A defeat, not a debacle: The religious right and the 1998 election
On the morning after the November elections, pundits announced the death of the Religious Right as a political force. Fortunately, such obituaries are environment-friendly: they are recycled every few years. The movement's prognosis actually is better than advertised, although the campaign certainly disappointed Christian conservatives, who failed to elect some of their favorite candidates. These losses were especially painful because history had suggested that 1998 should be a good Republican year, and the Bill Clinton-Monica Lewinsky scandal was expected to energize conservatives and turn disgusted voters away from the Democrats. But though none of this happened, 1998 was just a defeat, not a debacle. The Religious Right remains a potent force in Republican politics.
Before assessing the movements performance, we must highlight three critical facts. First, the election was dominated by incumbents: few officeholders in either party lost, and there were few open seats to contest. Second, incumbency allowed the Republicans to "win" both in seats and popular vote, but they fumbled a golden chance to tighten their grip on Congress. And third, like every party seeking majority status, the GOP had to assemble and hold together an unwieldy coalition, including Christian conservatives. Where Republicans managed this task well, they were quite successful.
To use a seismic metaphor, if the 1994 election was an "earthquake" that transformed the political landscape, then 1998 was an "aftershock," settling the disturbed landforms. In 1994 the Republicans took both houses of Congress for the first time since 1952 and achieved major gains down the ticket. In 1998 it was the Democrats who made history, as the first White House-led party since 1934 to gain House seats in an off-year election. Because Christian conservatism was an important force in producing the 1994 earthquake, it inevitably suffered losses as political landscapes settled four years later.
The aftershock certainly exposed the limits of Religious Right influence. As always, explicitly "Religious Right" candidates fared worst. The most noticeable failures came in the South, where Governors Fob James of Alabama and David Beasley of South Carolina, both Religious Right poster children, were soundly beaten, while North Carolina Senator Lauch Faircloth fell in a closer race. Some other favorites also lost races across Dixie, most notably House candidate Gex Williams in Kentucky. Elsewhere, close friends of the Religious Right faltered at the scenes of past victories, losing gubernatorial races in Iowa and California. Movement-backed candidates failed by narrow margins in Senate bids in Nevada and Wisconsin, but Linda Smith was defeated more soundly in Washington. Only five GOP House incumbents were defeated, but three of these were Religious Right fixtures. Another half dozen highly touted challengers lost, most notably former congressman Bob Dornan in California. These defeats salted wounds from the GOP primaries, where several movement candidates fared badly.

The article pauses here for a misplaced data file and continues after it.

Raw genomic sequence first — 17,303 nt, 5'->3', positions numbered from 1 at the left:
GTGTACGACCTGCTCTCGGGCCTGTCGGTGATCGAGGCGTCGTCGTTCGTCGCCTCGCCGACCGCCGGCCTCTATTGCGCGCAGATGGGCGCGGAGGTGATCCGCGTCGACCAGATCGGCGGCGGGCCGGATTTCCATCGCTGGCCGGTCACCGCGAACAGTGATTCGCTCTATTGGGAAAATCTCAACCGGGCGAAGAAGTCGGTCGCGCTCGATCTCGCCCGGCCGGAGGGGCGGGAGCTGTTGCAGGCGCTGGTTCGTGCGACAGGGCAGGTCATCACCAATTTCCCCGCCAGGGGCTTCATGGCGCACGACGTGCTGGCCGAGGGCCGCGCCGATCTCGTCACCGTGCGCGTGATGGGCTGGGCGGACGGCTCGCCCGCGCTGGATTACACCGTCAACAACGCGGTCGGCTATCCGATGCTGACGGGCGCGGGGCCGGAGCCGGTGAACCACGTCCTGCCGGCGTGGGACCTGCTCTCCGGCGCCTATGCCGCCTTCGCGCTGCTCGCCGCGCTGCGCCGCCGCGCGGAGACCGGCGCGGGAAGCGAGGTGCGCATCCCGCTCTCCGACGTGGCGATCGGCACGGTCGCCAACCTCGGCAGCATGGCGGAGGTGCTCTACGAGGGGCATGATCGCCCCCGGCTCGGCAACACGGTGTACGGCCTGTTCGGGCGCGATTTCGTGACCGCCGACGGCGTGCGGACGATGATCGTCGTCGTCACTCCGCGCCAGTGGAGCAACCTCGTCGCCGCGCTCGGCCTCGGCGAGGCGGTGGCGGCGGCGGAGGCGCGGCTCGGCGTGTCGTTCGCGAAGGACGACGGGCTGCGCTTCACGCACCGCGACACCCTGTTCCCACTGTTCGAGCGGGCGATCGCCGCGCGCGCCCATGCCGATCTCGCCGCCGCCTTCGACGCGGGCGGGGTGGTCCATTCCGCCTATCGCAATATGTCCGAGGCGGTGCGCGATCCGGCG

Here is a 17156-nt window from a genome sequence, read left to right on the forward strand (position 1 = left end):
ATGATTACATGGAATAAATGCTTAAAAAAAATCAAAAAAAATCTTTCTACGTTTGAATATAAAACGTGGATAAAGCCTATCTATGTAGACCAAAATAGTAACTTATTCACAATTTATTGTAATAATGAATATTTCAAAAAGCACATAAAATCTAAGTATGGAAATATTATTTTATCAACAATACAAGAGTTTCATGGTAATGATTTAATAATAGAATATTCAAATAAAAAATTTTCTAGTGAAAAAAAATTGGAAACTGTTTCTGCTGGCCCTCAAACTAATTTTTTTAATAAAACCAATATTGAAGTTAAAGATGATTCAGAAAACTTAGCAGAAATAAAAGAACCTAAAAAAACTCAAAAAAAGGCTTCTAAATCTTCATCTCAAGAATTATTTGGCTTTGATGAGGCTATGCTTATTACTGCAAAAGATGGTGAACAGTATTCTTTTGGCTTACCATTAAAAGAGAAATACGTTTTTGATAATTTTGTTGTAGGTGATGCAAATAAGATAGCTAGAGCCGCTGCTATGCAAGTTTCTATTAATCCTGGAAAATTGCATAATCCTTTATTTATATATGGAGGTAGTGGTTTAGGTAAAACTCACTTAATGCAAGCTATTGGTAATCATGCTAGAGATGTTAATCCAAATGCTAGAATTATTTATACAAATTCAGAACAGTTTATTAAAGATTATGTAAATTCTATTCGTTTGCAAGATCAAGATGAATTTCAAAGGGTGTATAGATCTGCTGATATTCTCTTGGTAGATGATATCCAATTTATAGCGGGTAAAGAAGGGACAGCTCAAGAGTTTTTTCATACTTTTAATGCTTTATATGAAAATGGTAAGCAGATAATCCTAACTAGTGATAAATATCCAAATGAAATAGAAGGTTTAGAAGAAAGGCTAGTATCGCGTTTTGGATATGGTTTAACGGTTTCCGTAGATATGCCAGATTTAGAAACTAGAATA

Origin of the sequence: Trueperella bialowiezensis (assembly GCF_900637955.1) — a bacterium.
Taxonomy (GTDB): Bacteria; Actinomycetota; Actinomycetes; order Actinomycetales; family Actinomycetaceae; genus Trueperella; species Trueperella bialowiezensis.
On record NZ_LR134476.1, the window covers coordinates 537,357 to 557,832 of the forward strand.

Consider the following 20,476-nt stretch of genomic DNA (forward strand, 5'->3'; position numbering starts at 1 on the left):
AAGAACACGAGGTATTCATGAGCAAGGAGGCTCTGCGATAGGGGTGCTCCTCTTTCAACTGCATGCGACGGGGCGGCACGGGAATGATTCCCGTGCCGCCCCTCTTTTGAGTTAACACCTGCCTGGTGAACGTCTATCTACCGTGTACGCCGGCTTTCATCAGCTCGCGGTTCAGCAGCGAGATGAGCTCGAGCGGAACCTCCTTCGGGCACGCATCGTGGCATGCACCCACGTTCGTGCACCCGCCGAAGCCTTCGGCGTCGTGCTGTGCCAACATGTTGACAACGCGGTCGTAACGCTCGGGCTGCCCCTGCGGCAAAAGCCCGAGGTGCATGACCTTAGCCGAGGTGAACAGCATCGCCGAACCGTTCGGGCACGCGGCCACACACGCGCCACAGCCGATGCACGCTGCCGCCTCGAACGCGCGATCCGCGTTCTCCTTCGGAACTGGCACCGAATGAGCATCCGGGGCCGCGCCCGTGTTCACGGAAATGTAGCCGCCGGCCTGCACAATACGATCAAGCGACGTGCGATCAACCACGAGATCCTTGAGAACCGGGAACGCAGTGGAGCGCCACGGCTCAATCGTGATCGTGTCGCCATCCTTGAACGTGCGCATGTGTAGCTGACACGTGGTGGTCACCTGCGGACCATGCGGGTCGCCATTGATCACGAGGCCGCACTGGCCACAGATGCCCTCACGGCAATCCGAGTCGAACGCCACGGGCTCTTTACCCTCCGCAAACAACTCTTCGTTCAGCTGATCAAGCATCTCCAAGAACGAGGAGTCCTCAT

Nevertheless, the 1998 aftershock did not crack the foundation of Religious Right influence. Most incumbent Religious Right stalwarts were reelected, including Helen Chenoweth in Idaho and Steve Largent in Oklahoma. Indeed, two-thirds of all House candidates supported by the movement prevailed, one-quarter of these in close races. More important, polls showed that Christian conservatives were a key part of the broad-based coalitions that put George W. and Jeb Bush in the governor's mansions of Texas and Florida (and reelected many other GOP governors). The Religious Right even has a few new friends in Congress. In the South, sympathizers prevailed in Kentucky's Sixth District, North Carolina's Eighth and South Carolina's Fourth, while in Illinois Peter Fitzgerald defeated Senator Carol Moseley-Braun. And the only Republican to defeat an incumbent House Democrat was heavily backed by Christian conservatives (Mark Green in Wisconsin's Eighth).
Three features of the 1998 aftershock help account for the misfortunes of the Religious Right:
- A broader electorate. Turnout was higher than expected, especially in close races and among key Democratic groups such as African-Americans and blue-collar workers. Indeed, black turnout neared historic highs for midterm elections in some states. The much-anticipated voter malaise did occur, but largely among moderates and, especially, conservatives. Even before election day some Religious Right activists lamented that they were having difficulty motivating their constituencies. According to exit polls, self-identified white Christian conservatives made up at least 13 percent of the national electorate, but this figure was down from 17 percent in 1994. A more diverse electorate resulted in Republican losses in some close contests.